Over the last couple of weeks, I’ve been looking at concepts that new Bible readers need as they begin to read Scripture. Let me say that I don’t dump all of this on someone at once; these are things that are learned over time. But we should get new readers to consider some of the practices that will help them interpret the Bible in a healthy way as they grow in their knowledge of Scripture.
Dr. Tom Olbricht introduced many of us in the Church of Christ to the idea of considering major biblical themes when reading the Bible. It’s not an overstatement to say that studying theology under Dr. Olbricht transformed my view of Scripture.
Simply put, reading the Bible in terms of major themes helps us see that the Word isn’t flat. There are things of “first importance” and other things of lesser importance. God’s call of Abraham in Genesis 12 is more important than the genealogy in Genesis 10. The genealogy has its place, but the promises made to Abraham become the basis of man’s relationship with God going forward.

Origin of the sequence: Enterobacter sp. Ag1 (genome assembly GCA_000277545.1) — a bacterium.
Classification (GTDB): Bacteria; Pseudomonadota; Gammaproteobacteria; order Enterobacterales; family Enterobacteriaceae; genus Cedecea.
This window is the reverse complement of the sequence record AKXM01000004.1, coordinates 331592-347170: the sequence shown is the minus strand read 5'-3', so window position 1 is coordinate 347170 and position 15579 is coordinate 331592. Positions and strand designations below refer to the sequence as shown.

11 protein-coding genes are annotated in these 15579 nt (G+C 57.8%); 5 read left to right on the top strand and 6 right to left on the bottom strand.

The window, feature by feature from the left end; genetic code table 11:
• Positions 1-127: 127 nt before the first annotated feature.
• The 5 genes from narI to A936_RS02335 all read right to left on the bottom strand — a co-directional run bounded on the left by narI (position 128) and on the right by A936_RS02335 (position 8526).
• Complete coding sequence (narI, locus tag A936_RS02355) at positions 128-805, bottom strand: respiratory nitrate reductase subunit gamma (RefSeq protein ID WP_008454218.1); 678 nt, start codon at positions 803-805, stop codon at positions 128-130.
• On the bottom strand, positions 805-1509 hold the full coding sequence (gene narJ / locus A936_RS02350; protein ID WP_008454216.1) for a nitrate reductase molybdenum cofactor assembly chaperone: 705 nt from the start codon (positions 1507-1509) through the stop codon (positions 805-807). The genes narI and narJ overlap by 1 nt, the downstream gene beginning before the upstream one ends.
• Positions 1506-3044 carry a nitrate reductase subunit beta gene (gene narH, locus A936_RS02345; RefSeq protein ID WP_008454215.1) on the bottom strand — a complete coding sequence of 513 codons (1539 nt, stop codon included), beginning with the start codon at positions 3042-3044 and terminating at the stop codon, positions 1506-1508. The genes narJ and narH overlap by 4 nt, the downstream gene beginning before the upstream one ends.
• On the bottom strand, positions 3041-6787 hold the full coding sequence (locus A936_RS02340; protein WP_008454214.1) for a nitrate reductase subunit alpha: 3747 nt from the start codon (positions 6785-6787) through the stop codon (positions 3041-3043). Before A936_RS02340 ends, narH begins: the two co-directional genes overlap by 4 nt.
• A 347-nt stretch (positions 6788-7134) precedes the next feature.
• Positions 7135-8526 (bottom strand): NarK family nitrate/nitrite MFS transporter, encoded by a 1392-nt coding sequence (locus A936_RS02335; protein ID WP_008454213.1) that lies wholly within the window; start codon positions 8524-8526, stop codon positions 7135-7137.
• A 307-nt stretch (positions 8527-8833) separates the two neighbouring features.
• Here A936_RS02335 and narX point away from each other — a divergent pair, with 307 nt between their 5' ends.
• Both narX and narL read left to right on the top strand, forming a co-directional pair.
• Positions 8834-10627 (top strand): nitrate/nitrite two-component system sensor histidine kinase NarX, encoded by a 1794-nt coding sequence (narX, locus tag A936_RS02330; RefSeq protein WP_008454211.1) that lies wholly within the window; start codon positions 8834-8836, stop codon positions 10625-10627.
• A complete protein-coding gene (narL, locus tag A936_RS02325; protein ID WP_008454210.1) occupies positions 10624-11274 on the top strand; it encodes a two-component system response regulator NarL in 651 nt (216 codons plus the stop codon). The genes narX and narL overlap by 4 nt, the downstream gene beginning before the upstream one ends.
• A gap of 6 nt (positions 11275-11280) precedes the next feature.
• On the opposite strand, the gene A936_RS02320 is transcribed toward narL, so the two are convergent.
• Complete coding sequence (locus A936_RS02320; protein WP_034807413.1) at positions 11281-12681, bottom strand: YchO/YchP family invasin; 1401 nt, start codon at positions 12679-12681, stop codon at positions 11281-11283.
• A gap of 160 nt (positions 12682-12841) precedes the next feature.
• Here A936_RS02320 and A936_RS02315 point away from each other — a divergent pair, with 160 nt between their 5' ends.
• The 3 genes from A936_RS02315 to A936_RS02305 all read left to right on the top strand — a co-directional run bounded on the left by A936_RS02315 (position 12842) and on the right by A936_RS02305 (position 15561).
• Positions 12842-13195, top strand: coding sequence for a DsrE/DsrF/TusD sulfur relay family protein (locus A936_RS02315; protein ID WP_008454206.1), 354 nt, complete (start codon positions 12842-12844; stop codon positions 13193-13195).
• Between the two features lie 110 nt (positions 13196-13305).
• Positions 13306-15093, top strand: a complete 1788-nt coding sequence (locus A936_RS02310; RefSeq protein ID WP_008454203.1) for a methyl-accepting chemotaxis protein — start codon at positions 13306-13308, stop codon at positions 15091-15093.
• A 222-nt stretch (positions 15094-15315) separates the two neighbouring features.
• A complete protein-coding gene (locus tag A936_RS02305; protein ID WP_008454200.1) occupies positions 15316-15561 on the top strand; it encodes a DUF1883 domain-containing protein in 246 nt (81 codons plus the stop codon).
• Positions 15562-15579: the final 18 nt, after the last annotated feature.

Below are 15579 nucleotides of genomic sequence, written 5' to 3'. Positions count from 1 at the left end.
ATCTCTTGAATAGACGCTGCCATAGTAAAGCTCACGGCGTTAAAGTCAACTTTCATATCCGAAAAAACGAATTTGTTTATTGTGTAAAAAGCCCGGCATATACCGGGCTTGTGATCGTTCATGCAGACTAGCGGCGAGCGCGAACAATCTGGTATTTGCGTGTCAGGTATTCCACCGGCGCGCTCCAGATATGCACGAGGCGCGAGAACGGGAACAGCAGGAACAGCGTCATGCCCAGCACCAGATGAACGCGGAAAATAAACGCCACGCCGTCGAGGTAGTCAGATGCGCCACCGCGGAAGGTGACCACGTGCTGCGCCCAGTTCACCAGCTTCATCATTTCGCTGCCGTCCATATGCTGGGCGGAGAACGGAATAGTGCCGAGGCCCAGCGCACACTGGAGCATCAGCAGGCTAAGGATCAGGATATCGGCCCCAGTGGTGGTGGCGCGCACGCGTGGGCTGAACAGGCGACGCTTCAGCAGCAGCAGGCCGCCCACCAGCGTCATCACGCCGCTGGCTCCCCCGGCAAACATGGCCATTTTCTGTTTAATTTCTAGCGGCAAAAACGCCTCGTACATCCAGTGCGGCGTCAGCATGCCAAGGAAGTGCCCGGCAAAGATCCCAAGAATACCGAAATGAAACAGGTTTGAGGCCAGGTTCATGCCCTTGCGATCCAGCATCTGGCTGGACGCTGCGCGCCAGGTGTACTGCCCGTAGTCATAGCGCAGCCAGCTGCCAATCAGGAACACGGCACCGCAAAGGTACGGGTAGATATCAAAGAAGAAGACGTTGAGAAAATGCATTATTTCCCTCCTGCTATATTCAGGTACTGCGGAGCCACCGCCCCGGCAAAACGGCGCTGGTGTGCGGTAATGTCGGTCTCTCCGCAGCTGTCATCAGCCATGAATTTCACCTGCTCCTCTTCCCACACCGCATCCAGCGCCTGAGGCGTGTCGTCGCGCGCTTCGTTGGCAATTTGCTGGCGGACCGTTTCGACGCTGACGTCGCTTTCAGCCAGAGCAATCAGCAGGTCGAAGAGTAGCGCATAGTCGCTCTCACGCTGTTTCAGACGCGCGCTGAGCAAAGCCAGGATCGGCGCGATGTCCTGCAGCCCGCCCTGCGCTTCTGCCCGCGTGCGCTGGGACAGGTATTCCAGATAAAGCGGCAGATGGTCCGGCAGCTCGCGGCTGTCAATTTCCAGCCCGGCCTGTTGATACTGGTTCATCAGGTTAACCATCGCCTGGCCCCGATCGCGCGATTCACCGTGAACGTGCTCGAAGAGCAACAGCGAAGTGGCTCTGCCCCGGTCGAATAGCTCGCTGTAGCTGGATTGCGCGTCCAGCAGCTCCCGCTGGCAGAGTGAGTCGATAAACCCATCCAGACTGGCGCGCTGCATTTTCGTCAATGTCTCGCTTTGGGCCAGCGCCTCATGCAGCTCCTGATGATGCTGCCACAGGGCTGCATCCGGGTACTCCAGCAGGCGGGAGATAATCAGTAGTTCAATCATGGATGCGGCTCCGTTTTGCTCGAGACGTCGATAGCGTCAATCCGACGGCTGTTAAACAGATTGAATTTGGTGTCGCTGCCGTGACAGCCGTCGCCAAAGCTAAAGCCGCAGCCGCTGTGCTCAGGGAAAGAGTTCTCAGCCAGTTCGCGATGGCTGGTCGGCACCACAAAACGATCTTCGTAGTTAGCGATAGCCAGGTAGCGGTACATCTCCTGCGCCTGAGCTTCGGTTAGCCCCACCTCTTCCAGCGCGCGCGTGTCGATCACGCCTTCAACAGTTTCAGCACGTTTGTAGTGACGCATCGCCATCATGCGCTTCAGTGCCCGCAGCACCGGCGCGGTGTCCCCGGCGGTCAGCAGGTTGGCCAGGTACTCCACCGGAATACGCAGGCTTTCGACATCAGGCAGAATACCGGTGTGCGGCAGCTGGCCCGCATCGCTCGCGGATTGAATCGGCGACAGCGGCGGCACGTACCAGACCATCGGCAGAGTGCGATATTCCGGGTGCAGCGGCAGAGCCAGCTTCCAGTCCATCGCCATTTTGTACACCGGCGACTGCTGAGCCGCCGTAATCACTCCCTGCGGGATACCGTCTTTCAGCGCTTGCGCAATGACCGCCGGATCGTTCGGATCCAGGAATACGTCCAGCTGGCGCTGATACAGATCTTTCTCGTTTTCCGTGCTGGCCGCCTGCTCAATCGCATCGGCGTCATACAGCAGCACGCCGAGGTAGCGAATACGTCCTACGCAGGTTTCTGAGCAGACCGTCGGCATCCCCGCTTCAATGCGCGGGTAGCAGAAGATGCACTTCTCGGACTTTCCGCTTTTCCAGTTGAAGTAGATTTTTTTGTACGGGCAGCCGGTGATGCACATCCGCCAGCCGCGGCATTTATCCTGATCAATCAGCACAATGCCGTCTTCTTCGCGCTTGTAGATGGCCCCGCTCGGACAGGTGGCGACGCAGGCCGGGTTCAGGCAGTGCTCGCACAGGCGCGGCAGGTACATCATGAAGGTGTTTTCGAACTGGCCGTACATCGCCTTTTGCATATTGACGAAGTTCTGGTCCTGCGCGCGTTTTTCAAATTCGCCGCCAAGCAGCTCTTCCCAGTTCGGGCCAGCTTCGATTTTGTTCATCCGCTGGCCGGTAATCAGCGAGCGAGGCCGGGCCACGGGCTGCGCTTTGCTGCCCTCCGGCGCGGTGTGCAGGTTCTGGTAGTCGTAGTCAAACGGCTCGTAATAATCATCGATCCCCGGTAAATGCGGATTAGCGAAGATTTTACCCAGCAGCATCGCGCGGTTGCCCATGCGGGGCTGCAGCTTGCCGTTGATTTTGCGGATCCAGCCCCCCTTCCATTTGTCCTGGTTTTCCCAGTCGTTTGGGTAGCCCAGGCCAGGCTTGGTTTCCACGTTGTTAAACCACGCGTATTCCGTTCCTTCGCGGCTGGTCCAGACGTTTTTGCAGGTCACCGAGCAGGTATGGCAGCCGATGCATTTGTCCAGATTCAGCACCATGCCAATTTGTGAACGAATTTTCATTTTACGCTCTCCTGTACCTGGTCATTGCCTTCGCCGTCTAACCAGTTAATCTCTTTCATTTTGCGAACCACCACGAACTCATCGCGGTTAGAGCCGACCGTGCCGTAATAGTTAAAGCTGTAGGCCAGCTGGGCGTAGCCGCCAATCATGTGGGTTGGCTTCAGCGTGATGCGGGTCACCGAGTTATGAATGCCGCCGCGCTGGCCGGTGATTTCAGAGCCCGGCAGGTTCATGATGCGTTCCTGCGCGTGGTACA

So, in looking for major themes, we look for things like:
- What is said to be most important. Jesus spoke of the greatest commands. He talked about the more important parts of the Law. Paul spoke of certain things being of first importance. Again, it’s not that the rest of the Bible is unimportant; it’s a matter of recognizing the most essential.
- What is repeated. It makes sense that the things talked about most often, in various contexts, are things that really matter.
- What is connected with salvation. There are some things that the Bible says determine whether or not we are saved. These things are of obvious importance.
Focusing on major themes helps prevent our “majoring in the minors.” By emphasizing what the Bible emphasizes, we can be confident that we are helping people learn to be more pleasing to God.